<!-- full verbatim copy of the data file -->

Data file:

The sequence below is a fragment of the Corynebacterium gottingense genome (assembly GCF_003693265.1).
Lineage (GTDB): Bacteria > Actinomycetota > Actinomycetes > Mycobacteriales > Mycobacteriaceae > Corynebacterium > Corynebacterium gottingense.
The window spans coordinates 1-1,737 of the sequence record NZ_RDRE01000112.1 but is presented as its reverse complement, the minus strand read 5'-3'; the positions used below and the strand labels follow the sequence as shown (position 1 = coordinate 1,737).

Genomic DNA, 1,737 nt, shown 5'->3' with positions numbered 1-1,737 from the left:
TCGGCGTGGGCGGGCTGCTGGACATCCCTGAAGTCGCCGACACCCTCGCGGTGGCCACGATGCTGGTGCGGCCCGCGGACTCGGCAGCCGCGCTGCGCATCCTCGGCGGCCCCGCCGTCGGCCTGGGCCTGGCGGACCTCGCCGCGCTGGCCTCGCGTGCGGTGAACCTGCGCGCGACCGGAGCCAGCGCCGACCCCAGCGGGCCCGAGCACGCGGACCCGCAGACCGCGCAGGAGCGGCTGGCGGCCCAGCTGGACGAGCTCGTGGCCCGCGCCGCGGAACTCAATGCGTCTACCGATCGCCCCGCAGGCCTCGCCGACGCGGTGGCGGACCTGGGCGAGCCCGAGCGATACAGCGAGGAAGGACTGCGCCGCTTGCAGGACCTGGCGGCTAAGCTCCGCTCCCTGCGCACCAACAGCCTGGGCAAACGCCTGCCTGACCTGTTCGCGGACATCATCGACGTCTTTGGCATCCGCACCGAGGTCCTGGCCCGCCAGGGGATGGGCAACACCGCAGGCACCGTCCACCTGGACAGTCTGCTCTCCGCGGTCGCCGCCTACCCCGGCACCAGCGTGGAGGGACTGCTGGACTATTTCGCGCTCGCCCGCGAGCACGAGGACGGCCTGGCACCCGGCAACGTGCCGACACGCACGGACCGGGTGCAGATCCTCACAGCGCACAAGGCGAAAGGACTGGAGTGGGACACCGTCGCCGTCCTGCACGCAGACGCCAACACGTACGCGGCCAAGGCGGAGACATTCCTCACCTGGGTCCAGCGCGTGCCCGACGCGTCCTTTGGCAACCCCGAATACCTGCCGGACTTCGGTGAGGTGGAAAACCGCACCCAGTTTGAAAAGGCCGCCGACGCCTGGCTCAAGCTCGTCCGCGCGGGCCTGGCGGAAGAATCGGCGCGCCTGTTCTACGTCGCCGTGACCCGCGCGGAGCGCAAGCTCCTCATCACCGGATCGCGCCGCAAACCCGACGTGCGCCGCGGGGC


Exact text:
The sequence below is a fragment of the Corynebacterium gottingense genome (assembly GCF_003693265.1).
Lineage (GTDB): Bacteria > Actinomycetota > Actinomycetes > Mycobacteriales > Mycobacteriaceae > Corynebacterium > Corynebacterium gottingense.
The window spans coordinates 1-1,737 of the sequence record NZ_RDRE01000112.1 but is presented as its reverse complement, the minus strand read 5'-3'; the positions used below and the strand labels follow the sequence as shown (position 1 = coordinate 1,737).

Genomic DNA, 1,737 nt, shown 5'->3' with positions numbered 1-1,737 from the left:
TCGGCGTGGGCGGGCTGCTGGACATCCCTGAAGTCGCCGACACCCTCGCGGTGGCCACGATGCTGGTGCGGCCCGCGGACTCGGCAGCCGCGCTGCGCATCCTCGGCGGCCCCGCCGTCGGCCTGGGCCTGGCGGACCTCGCCGCGCTGGCCTCGCGTGCGGTGAACCTGCGCGCGACCGGAGCCAGCGCCGACCCCAGCGGGCCCGAGCACGCGGACCCGCAGACCGCGCAGGAGCGGCTGGCGGCCCAGCTGGACGAGCTCGTGGCCCGCGCCGCGGAACTCAATGCGTCTACCGATCGCCCCGCAGGCCTCGCCGACGCGGTGGCGGACCTGGGCGAGCCCGAGCGATACAGCGAGGAAGGACTGCGCCGCTTGCAGGACCTGGCGGCTAAGCTCCGCTCCCTGCGCACCAACAGCCTGGGCAAACGCCTGCCTGACCTGTTCGCGGACATCATCGACGTCTTTGGCATCCGCACCGAGGTCCTGGCCCGCCAGGGGATGGGCAACACCGCAGGCACCGTCCACCTGGACAGTCTGCTCTCCGCGGTCGCCGCCTACCCCGGCACCAGCGTGGAGGGACTGCTGGACTATTTCGCGCTCGCCCGCGAGCACGAGGACGGCCTGGCACCCGGCAACGTGCCGACACGCACGGACCGGGTGCAGATCCTCACAGCGCACAAGGCGAAAGGACTGGAGTGGGACACCGTCGCCGTCCTGCACGCAGACGCCAACACGTACGCGGCCAAGGCGGAGACATTCCTCACCTGGGTCCAGCGCGTGCCCGACGCGTCCTTTGGCAACCCCGAATACCTGCCGGACTTCGGTGAGGTGGAAAACCGCACCCAGTTTGAAAAGGCCGCCGACGCCTGGCTCAAGCTCGTCCGCGCGGGCCTGGCGGAAGAATCGGCGCGCCTGTTCTACGTCGCCGTGACCCGCGCGGAGCGCAAGCTCCTCATCACCGGATCGCGCCGCAAACCCGACGTGCGCCGCGGGGC